A Woman’s Place UK was set up in 2017 to put pressure on the government to think harder about the impact on women of proposed changes to the Gender Recognition Act. Changes currently being consulted on include allowing people to self-identify as a man or a woman without medical approval, which could mean trouble for women-only spaces such as changing rooms, refuges and prisons.

A Woman’s Place responded to the charge of “transphobia” and “hate” last week by reiterating the purpose of the campaign, which is “to ensure that women’s voices are heard and our sex-based rights upheld”. How hateful. Just like its manifesto: “We are against all forms of discrimination. We believe in the right of everyone to live their lives free from discrimination and harassment.” Off with their heads!

Meanwhile, LGB Alliance – formed last year in protest at LGBT+ campaign group Stonewall’s increasing focus on trans rights – greets visitors to its website with the message: “Hello, let’s talk about the difference between sex and gender.” Unbelievable!

It, too, presents a cogent position. “We believe that biological sex is observed at birth and not assigned”, and that gays, lesbians and bisexuals are “under threat from concerted attempts to introduce confusion between biological sex and the notion of gender”.

For instance, the alliance defends lesbians who don’t want to engage emotionally and sexually with trans women, notably those that have not had any surgical intervention downstairs. For this, they have been labelled transphobic.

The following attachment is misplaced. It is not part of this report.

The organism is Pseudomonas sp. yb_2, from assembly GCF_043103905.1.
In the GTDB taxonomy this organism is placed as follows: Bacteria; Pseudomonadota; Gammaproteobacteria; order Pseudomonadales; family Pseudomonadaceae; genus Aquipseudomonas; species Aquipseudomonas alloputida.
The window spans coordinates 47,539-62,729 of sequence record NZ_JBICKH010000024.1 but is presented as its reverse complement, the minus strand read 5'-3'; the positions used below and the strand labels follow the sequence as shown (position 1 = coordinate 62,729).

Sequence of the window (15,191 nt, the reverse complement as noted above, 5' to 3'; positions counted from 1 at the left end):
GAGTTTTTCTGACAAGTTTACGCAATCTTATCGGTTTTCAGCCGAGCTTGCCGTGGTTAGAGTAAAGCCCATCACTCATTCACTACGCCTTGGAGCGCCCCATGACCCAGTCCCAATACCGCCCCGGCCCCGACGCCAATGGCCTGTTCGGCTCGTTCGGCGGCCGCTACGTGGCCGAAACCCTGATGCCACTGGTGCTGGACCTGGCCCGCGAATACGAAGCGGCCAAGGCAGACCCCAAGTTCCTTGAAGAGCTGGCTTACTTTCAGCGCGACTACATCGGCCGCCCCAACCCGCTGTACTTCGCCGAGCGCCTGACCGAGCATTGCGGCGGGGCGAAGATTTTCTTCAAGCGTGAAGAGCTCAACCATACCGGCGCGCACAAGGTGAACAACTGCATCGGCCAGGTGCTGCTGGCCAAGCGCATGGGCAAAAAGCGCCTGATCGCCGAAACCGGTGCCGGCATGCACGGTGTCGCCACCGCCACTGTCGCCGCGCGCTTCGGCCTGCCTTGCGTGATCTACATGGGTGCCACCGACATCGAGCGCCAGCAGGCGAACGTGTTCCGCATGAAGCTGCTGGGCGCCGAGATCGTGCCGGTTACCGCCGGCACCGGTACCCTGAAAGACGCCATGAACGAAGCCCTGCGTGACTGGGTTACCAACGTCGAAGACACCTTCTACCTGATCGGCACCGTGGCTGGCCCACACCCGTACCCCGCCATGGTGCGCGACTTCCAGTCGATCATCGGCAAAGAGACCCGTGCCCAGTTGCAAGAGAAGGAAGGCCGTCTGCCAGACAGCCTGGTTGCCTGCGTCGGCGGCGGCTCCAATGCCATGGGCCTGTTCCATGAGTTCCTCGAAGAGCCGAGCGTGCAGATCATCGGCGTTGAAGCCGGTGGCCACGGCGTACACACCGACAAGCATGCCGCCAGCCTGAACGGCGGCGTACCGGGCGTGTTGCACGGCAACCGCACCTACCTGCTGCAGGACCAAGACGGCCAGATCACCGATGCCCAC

Whether or not you think this position right or woefully wrong, it is still a legitimate position, lawfully and respectfully advanced, and invites serious rebuttal, not insult. Indeed, in response to the accusations last week, the LGB Alliance promised with perfect grace to “keep speaking the truth and remain open to reasonable discussion”. To see what the Labour Campaign for Trans Rights says of them, you’d think they were swearing to cut up babies and eat them. 

There is plenty of nasty thuggishness in the anti-trans camp, too, and they really have no excuse. But as last week showed with sinister clarity, it doesn’t matter who you are or how you argue. If you take a particular view on these matters, you risk being treated like toxic dirt, to be purged, rather than someone to argue with, in good faith, over one of the thorniest issues of our time.

The Labour Campaign for Trans Rights insists that “bigotry has no place in the Labour movement”. Sadly, what they really seem to mean is that there is no space for a divergence of views in the party. But we knew that already, didn’t we?

What is  "self ID of trans women"


There is a proposal to change the law so that instead of needing a Dr to confirm that someone has changed gender to a female they can self identify as a female whether anyone else says they are or look male or not. Lots of folk think this is a bad idea,